Blaze of Glory
Monday, 24 April 2006 - Copenhagen, Denmark
Lovemarks Denmark MBA Lecture: What is the role of business? What do companies run on? Where are we now? What comes next? What’s the secret of success? What gets you to innovation? How do you get explosive growth? Who will be the next rock stars? Copenhagen Business School MBAs get the answers.
I’m going to ask eight questions.
#1: What is the Role of Business?
If you want to change the world, business is the place to be, Business is the big game, the engine of human progress. We lead it out into the world to make a difference. We go where angels, politicians and preachers fear to tread. We jump shift humanity.
- The Role of Business is to make the world a better place for everyone.
- Business plans, connects, and dreams the global flow of goods, ideas and experiences.
- Business creates jobs, choices, opportunities and self-esteem.
- Business unleashes innovation. The purpose of innovation is to improve to lives.
“The secret of happiness is to find something bigger than yourself and then devote your life to it.” – Dan Dennett, Philosopher
Return on Investment is now Return on Involvement
#2: What do Companies Run on?
ADLIB: KR Discusses the difference between management, leadership and inspiration, and discusses Dreams, Beliefs, Sprit and Focus.
#3: Where are we Now?
“Everything is evaluated as good or bad within a quarter of a second of seeing it” – John Bargh, New York University psychologist.
We’ve hurtled through the Information Economy, Knowledge Economy, Interruption Marketing (aka the Mass Market), Permission Marketing, the Experience Economy, the Attention Economy… to the Attraction Economy.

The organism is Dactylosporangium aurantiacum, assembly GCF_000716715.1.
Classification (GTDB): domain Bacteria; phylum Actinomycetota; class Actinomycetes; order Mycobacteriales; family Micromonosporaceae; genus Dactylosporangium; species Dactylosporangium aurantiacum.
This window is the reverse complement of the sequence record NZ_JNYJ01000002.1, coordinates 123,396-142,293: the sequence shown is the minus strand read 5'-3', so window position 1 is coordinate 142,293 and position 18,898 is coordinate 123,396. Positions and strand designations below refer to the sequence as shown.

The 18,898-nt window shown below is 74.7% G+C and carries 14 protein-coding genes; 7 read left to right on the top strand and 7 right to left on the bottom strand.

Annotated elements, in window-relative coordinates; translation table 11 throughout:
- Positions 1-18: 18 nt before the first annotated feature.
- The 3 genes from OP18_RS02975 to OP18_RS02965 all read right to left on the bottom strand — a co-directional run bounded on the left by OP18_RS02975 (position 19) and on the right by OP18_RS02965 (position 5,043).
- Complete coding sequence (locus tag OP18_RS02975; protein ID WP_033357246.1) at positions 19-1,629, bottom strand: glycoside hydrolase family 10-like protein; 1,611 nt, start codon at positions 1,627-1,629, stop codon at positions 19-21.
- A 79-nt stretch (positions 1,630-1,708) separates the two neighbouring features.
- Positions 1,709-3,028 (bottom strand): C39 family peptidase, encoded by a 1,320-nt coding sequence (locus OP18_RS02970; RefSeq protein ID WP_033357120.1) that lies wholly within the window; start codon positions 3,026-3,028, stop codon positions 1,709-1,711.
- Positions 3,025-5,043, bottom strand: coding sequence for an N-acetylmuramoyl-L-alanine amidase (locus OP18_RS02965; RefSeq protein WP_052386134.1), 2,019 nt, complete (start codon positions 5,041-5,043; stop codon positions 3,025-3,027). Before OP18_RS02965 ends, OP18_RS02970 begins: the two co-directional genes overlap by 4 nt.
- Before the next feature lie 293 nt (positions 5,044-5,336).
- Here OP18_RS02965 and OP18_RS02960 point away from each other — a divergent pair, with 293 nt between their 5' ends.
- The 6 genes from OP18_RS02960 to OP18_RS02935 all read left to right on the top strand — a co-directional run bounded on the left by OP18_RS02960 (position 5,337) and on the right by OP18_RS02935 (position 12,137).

|ATTENTION ECONOMY||ATTRACTION ECONOMY|
|Return on Investment||Return On Involvement|
|Heavy Users||Inspirational Consumers|
|Big promises||Intimate gestures|
|What you need||What I want|
The hottest career opportunities lie in the Attraction Industries – entertainment, packaging, interactivity, research, marketing, innovation, telecommunications, event creation, publishing, talent, in store, tourism, hospitality, design gaming.
#4: What Comes Next?
Commodification has frozen the heat out of brands. The consumer is boss.
Differentiation is beyond reason – beyond efficiency, attribute, benefit, performance, functionality. Tablestakes all of them!! Just a ticket to trade.
People are 80% emotion and 20% reason. We live and die for love. That’s where premium value lives.
- Lovemarks have Mystery, Sensuality and Intimacy.
Mystery note: New consumer research from Pennsylvania shows people love live TV, especially sports, because they like the sense of indeterminacy. Inspired by an MBA class that revolted when their final exam was scheduled during a World Cup match. The MBAs even refused to have the match replayed straight after their exam.
Sensuality note: Smell-o-vision!! Japan NTT Communications Corp will synchronize seven different smells to parts of the movie The New World, starring Colin Farrell. The smells waft from under the seats by mixing oils in special scent machines.
- Lovemarks are built on Love and Respect.
- Lovemarks create Loyalty Beyond Reason
- Lovemarks are owned by the people who love them, not by companies.
- Lovemarks can be everything that people care deeply about. Visit www.lovemarks.com for thousands of examples. Flags, shoes, magazines, breakfast cereals, beer.
- Lovemarks are more than Irreplaceable. They are irresistible.
- Lovemarks are created by people with emotional energy, with emotional intelligence, with emotional desire.
#5: What’s the secret of success?
Open-source software, shifting consumer demands, and global outsourcing make speed-to-market the order of the day. Velocity is not about more meetings!!
Tom Peters gets close: “Act now think later – then at least you’ve got something to think about!” Do you make 20 decisions a day and get 5 wrong or make three cautious ones? Make three a day and the market will leave you for dead. You’ll only get two right anyway!
The answer is Pursue Failure.
Fail fast and fail cheaply. Fix fast and keep moving. VC legend John Doerr made millions on Sun, Palm, Amazon and Google. Before this were failures like Go Corp.
You miss 100% of the shots you don’t take!!
In the real world of business you must marry the seat of your intellect to the seat of your pants. Only through taking risks, through daring to believe in the dream, do we open the possibility for magnificent success.